Nuts like almonds and cashews are lower in fat and higher in protein. Others, such as pecans and macadamia nuts, offer the same protein, amino acid, and fiber, but are higher in fat and calories. A good way to remember these nuts as fattier is to think of the deserts they’re often in: pecan pie and white chocolate / macadamia nut cookies.
To optimize the health benefits of nuts, stay away from those roasted in oil such as honey-roasted peanuts, or heavily salted nuts like shelled pistachios. Naturally, the healthiest way to consume nuts is right from their shells.
Here are three reasons why.
- Nuts help reduce cholesterol and keep your heart healthy.
Nuts include fats that aren’t exactly foes to good health. In fact, unsaturated fats, or “good” fats, can actually lower high cholesterol levels. Unsaturated fats, unlike trans and saturated fats found in meats and dairy products, also help mitigate the risk of inflammation; they promote healthy cellular structures.
In addition, between the rich amounts of Omega-3 fatty acids and Vitamin E, most nuts help your heart get and stay healthy; omega-3 fatty acids help the heart maintain a regular beat, while the Vitamin E found in nuts can actually prevent plaque buildup in arteries.
- Nuts—a natural protein supplement.
Protein, everyone’s favorite macronutrient, is essential to your health. It promotes body function, and body growth. In other words, your muscles wouldn’t be muscles without protein. You might associate it with meats and dairy products, but nuts pack a substantial amount of protein. An ounce of nuts contains roughly six grams of protein. To put it into perspective, that’s about 26 peanuts. The average body needs around 50 grams of protein per day, so adding a handful of nuts to your daily diet could supplement your protein in a big way. When you dig into the mixed nuts at your holiday celebration, keep in mind that peanuts, pistachios, almonds and cashews are among the highest in protein.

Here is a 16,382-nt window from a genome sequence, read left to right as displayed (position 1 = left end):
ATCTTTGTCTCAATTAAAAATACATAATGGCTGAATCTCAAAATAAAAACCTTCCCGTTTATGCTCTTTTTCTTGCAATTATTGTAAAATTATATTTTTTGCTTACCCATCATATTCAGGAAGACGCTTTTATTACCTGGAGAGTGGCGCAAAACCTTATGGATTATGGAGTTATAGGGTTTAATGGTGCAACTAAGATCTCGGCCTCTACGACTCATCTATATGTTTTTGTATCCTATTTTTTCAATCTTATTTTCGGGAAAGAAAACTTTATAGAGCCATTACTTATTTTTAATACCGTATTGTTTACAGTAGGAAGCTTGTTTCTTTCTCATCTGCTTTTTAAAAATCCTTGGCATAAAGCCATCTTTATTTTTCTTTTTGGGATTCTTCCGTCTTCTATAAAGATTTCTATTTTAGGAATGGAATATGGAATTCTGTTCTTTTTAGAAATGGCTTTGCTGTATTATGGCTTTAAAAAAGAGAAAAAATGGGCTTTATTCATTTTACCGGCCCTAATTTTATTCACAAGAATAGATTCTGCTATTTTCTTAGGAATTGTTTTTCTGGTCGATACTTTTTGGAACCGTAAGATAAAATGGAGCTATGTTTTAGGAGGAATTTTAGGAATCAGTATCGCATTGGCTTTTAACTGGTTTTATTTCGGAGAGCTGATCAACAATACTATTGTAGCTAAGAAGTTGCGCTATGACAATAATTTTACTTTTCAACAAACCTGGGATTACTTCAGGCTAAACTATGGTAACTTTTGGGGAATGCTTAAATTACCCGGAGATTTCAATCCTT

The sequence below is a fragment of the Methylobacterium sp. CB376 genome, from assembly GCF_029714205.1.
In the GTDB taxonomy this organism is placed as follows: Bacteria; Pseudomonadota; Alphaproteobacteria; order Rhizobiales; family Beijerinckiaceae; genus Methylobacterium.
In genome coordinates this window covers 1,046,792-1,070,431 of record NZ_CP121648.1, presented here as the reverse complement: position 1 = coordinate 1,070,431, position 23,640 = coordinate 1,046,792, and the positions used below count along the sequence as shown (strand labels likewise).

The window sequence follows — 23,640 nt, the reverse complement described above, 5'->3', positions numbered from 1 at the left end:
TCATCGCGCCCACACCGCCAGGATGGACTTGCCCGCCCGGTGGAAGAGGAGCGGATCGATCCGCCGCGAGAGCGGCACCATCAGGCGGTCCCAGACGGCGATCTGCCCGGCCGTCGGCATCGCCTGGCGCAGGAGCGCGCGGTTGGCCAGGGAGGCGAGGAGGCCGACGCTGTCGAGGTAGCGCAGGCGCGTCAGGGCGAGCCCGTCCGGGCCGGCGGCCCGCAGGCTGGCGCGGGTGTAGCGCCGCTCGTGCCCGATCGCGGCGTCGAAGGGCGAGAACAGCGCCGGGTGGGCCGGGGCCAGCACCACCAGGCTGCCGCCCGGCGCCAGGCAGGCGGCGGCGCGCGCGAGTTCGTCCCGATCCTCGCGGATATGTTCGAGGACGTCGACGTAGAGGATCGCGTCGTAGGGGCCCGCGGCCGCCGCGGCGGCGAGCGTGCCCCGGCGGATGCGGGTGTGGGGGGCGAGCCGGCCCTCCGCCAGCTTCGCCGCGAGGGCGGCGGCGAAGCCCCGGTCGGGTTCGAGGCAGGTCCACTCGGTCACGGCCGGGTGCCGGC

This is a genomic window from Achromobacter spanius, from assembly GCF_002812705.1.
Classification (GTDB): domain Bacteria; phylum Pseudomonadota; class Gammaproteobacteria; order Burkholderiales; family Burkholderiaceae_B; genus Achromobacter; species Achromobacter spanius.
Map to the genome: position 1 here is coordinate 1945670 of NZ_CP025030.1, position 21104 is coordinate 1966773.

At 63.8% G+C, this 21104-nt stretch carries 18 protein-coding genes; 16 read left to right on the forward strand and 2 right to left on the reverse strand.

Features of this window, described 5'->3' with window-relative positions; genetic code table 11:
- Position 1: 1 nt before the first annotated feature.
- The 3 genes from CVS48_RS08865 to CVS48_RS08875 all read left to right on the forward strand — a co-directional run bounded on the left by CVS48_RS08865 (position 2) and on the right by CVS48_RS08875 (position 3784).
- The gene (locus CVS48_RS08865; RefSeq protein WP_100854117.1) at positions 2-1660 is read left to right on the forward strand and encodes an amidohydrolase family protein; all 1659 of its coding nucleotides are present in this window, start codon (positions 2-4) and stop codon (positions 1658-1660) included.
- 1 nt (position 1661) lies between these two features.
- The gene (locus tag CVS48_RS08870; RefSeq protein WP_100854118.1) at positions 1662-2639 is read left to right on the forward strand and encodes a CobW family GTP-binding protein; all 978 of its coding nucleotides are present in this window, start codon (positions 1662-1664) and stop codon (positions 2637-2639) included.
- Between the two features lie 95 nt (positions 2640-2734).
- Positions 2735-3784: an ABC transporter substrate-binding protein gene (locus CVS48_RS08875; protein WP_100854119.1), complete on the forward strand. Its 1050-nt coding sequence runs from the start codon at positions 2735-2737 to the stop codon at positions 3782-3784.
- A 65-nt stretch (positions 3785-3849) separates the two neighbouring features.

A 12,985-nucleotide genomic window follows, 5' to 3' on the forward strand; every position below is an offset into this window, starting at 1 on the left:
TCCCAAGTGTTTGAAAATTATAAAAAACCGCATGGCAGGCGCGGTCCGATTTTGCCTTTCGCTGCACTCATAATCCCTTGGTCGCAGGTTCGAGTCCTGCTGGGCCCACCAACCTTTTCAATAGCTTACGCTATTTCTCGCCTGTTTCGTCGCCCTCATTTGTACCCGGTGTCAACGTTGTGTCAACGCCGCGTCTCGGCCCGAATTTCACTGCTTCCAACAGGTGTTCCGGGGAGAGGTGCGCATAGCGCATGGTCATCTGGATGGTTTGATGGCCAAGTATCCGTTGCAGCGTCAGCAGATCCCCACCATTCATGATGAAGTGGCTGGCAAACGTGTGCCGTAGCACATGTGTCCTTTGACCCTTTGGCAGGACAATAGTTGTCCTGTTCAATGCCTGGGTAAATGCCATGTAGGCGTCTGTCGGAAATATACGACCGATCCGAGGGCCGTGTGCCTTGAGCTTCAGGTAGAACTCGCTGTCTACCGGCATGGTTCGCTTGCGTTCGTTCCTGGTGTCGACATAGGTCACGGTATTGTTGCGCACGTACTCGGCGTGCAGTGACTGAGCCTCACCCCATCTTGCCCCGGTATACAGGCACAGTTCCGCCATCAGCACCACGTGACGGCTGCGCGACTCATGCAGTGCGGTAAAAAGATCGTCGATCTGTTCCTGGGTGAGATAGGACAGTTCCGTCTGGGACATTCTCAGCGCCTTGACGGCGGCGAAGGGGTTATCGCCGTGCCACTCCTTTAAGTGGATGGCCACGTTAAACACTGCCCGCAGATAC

- Nuts contain fiber.
If you get 25 grams of fiber a day, you’re doing pretty well for yourself. Sometimes getting that amount is difficult, particularly if your diet doesn’t include beans, bran flakes, or whole-wheat pasta. However, adding an almond snack to your current routine can replenish much-needed fiber in your diet. Almonds are among the nuts with the highest amount of fiber (3.5 grams per ounce). In addition, foods rich in fiber make you feel full at the dinner table. Keep that in mind if you’re worried about overeating this holiday season and remember: a few nuts go a long way, as far as your body is concerned.